What parents need to know
Parents Need to Know
Parents need to know that this thriller series is the epitome of a know-your-kid scenario. Its mature content ensures kids and tweens are out, and if your teens are sensitive to violence or the concept of the paranormal, then it’s not for them either. Excessive graphic violence is the main concern, with torture, beatings, gunfire, stabbings, beheadings, and the like portrayed as everyday occurrences for the characters. Likewise, the idea that unseen evil forces are constantly at play, threatening human existence itself, will cause some angst among all but the sturdiest viewers. Add to that the common use of strong language like "damn," "bitch," and "hell," as well as the characters’ (especially Dean’s) casual attitude toward sex and objectification of women, and it’s clear this one’s best for older viewers. That said, those who tune in will be treated to a well crafted series that’s as much about family bonds and raw human emotion as it is about the paranormal.
What's the story?
X-Files-meets-Hardy Boys paranormal thriller SUPERNATURAL follows the lives of Sam (Jared Padalecki) and Dean Winchester (Jensen Ackles), whose extraordinary past set in motion a unique destiny that brings the guys face to face with evil in every imaginable form. When their mother died in a mysterious fire when the boys were young, their father dedicated his life to finding and destroying the demon responsible, eventually dragging his sons into the fray as well. Now they travel the country in their father’s car, hunting and killing every paranormal monster they can track, all the while searching for clues to their own unfolding destiny. As the years pass, they lose friends at the hands of countless enemies, whose faces change along with their motivations. Although they face unimaginable threats to their brotherly bond, Sam and Dean’s loyalty to each other is never tested for long, and their devotion to each other keeps them going in the face of such daunting challenges.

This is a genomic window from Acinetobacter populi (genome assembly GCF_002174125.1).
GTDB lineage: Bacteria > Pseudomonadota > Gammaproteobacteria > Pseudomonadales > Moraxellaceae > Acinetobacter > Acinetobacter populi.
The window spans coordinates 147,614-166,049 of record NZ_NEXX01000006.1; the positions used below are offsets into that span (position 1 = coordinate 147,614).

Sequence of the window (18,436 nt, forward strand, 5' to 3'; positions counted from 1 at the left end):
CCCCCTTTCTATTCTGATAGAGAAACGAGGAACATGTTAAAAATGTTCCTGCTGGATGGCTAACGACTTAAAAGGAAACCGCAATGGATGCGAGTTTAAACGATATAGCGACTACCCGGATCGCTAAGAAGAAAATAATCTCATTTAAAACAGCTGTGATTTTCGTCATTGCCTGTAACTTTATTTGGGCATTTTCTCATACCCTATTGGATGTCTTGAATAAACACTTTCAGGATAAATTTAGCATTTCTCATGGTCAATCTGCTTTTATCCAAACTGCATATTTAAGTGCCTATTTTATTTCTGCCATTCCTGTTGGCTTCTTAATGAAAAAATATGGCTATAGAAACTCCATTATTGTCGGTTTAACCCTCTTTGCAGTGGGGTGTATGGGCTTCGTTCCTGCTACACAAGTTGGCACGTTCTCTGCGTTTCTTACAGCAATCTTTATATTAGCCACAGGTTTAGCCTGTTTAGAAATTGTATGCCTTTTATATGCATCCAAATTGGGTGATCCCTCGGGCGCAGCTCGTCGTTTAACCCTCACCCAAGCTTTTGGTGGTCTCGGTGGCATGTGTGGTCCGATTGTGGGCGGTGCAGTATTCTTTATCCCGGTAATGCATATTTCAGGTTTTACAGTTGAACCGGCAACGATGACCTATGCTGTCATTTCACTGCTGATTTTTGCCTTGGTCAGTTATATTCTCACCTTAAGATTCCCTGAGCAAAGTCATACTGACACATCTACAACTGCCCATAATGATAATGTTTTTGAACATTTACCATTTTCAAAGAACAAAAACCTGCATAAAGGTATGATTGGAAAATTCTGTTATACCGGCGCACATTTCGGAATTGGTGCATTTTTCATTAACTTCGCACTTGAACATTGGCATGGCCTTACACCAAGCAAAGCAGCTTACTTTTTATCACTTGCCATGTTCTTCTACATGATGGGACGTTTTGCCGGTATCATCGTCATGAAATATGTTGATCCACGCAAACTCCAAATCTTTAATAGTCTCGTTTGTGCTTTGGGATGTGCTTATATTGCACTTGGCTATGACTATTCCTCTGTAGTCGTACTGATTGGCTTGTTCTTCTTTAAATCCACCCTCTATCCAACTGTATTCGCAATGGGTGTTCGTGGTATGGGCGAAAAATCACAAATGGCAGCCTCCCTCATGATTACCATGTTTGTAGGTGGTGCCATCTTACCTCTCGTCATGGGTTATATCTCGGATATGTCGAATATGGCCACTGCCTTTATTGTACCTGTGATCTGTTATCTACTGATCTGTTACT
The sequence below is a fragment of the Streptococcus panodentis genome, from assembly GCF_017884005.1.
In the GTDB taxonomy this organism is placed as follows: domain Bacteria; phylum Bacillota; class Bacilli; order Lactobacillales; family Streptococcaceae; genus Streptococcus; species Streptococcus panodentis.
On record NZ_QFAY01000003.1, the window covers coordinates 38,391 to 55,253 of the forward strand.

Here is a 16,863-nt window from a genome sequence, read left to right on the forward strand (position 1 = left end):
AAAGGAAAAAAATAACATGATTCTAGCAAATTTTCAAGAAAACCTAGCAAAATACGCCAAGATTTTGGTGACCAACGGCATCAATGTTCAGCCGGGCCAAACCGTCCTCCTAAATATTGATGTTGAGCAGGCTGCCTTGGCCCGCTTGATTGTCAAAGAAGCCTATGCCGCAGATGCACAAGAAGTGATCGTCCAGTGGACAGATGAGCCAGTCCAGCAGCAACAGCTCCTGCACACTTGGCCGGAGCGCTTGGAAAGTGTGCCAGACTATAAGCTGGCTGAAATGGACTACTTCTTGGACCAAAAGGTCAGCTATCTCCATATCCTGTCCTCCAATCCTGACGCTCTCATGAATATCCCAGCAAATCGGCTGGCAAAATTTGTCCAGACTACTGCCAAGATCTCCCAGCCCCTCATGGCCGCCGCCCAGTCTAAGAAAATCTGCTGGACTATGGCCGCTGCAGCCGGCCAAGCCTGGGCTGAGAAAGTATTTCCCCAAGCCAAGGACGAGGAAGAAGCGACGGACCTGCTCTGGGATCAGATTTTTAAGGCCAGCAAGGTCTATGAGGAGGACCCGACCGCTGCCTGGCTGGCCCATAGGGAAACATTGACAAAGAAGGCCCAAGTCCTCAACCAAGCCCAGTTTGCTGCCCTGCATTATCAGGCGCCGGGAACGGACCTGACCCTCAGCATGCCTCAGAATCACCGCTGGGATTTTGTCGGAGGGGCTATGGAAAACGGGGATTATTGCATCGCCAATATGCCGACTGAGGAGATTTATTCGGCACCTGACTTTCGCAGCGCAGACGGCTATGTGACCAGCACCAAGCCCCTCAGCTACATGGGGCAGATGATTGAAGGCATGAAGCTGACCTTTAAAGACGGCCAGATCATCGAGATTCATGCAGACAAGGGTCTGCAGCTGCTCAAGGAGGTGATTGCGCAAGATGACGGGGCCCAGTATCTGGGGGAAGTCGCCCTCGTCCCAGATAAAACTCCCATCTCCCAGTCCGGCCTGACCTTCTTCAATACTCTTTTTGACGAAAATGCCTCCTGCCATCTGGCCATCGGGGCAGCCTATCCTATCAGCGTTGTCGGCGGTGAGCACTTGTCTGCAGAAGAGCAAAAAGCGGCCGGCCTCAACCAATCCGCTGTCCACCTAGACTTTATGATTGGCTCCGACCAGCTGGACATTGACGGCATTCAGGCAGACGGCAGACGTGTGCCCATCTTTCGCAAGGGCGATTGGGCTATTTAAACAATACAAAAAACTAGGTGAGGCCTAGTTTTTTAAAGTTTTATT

Is it any good?
Rooted in multicultural folklore and playing on raw human emotion, Supernatural has been such a hit with fans that its longevity has greatly exceeded creator Eric Kripke’s intended trio of seasons. Padalecki and Ackles are stellar in their roles as tortured souls Sam and Dean, each of whom wrestles with his own inner demons in addition to engaging real ones in battle. So many true-to-life issues surface in this series -- family responsibility vs. individual motivations, destiny vs. free will, the fine line between good and evil -- that astute viewers will see it’s much more than a pretty-boy drama (although the fact that the guys aren’t bad to look at is a bonus).
It’s too bad that such a smart show couldn’t be enjoyed by a larger audience, but there’s just too much troubling content afoot to make this one acceptable for most teens. Violence is the main offender, since each story centers on the guys’ quest to kill some paranormal monster of sorts, and later seasons delve into the spiritual world with the introduction of some surprisingly vengeful angels. Although their intentions are always good, the guys’ lifestyle is questionable at best -- marked by credit-card fraud, heavy drinking, casual sex, and their own deals with the devil.
Families can talk about...
Families can talk about the series’ main theme of family loyalty. How far does Sam and Dean’s loyalty to each other go? Is this aspect of the story believable? How does their relationship compare to your own with your family?
Teens: Does this series stereotype any group of characters based on race or gender? How are the female characters portrayed in particular? How does this differ from females’ roles in classic horror films or shows?
What impression does this series give about death? How are characters’ deaths dealt with? Is this show’s violence more or less gratuitous than that in other shows or movies you’ve seen? Do you think modern allowances for violence in the media has desensitized viewers?